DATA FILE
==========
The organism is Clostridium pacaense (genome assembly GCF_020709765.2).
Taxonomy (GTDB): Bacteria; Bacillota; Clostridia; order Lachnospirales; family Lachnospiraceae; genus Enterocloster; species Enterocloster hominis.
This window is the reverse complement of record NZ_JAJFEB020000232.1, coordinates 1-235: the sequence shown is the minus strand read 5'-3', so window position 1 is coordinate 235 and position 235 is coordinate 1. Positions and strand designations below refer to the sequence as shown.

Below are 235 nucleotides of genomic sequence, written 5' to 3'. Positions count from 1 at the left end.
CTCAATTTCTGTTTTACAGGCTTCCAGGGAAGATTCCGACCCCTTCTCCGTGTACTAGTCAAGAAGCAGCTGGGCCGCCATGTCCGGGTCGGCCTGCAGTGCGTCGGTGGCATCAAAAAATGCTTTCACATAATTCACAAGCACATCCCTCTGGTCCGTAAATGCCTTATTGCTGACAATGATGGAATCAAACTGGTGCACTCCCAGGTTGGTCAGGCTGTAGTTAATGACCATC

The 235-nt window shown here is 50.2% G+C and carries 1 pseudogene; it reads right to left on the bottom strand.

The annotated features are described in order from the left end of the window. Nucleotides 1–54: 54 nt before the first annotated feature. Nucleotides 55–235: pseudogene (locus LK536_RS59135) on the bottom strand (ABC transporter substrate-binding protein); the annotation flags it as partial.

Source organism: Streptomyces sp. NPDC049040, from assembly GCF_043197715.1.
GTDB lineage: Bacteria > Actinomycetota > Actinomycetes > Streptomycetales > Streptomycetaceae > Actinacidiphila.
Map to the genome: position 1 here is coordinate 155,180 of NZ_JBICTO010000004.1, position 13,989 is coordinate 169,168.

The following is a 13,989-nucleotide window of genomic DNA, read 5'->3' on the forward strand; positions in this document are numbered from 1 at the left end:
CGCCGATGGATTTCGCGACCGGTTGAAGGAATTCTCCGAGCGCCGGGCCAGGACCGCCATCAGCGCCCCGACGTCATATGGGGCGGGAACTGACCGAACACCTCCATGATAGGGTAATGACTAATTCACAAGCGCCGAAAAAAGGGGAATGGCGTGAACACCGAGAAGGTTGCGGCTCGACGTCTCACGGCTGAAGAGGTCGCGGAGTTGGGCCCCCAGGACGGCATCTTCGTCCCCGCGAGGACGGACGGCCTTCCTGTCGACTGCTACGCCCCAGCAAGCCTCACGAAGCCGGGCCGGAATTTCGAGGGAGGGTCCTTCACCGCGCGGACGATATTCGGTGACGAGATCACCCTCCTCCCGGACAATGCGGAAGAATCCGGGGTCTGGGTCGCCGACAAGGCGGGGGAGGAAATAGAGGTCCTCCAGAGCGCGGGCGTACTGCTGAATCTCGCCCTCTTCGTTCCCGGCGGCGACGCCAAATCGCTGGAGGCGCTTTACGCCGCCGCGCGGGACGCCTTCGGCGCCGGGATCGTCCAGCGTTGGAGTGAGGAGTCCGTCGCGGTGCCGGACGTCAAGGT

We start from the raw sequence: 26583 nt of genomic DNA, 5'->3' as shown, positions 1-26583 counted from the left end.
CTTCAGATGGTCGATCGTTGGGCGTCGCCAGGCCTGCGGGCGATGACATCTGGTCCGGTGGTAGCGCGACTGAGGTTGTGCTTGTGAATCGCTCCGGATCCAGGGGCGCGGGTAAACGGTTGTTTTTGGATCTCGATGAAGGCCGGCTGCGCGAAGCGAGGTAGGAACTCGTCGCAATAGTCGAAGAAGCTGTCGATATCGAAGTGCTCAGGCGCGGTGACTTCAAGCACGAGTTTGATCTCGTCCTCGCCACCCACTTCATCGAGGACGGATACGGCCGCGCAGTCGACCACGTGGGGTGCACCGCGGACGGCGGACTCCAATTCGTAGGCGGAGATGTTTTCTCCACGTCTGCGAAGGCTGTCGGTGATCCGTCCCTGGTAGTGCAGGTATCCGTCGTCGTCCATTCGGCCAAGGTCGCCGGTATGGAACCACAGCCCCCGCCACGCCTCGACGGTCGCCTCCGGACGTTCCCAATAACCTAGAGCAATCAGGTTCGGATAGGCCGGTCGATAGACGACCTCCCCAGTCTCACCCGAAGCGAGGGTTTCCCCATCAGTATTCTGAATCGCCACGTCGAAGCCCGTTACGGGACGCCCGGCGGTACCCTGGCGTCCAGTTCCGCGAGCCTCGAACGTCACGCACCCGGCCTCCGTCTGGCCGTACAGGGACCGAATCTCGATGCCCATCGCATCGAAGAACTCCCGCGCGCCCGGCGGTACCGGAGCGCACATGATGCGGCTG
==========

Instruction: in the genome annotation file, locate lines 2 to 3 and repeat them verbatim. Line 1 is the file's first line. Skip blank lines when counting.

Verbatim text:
Taxonomy (GTDB): Bacteria; Bacillota; Clostridia; order Lachnospirales; family Lachnospiraceae; genus Enterocloster; species Enterocloster hominis.
This window is the reverse complement of record NZ_JAJFEB020000232.1, coordinates 1-235: the sequence shown is the minus strand read 5'-3', so window position 1 is coordinate 235 and position 235 is coordinate 1. Positions and strand designations below refer to the sequence as shown.